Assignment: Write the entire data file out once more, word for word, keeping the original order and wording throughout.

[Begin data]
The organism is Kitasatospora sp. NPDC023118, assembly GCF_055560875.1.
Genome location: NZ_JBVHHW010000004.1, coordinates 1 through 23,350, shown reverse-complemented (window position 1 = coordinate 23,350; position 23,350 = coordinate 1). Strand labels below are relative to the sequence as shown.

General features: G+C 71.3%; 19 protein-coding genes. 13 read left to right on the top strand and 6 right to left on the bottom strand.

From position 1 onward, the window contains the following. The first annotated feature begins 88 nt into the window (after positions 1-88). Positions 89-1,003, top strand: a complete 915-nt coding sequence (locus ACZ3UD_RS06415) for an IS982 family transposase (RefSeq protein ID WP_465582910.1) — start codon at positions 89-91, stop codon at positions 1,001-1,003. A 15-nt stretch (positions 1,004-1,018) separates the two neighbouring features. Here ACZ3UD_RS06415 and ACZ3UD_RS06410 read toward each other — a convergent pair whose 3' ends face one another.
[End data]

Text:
The organism is Kitasatospora sp. NPDC023118, assembly GCF_055560875.1.
Genome location: NZ_JBVHHW010000004.1, coordinates 1 through 23,350, shown reverse-complemented (window position 1 = coordinate 23,350; position 23,350 = coordinate 1). Strand labels below are relative to the sequence as shown.

General features: G+C 71.3%; 19 protein-coding genes. 13 read left to right on the top strand and 6 right to left on the bottom strand.

From position 1 onward, the window contains the following. The first annotated feature begins 88 nt into the window (after positions 1-88). Positions 89-1,003, top strand: a complete 915-nt coding sequence (locus ACZ3UD_RS06415) for an IS982 family transposase (RefSeq protein ID WP_465582910.1) — start codon at positions 89-91, stop codon at positions 1,001-1,003. A 15-nt stretch (positions 1,004-1,018) separates the two neighbouring features. Here ACZ3UD_RS06415 and ACZ3UD_RS06410 read toward each other — a convergent pair whose 3' ends face one another.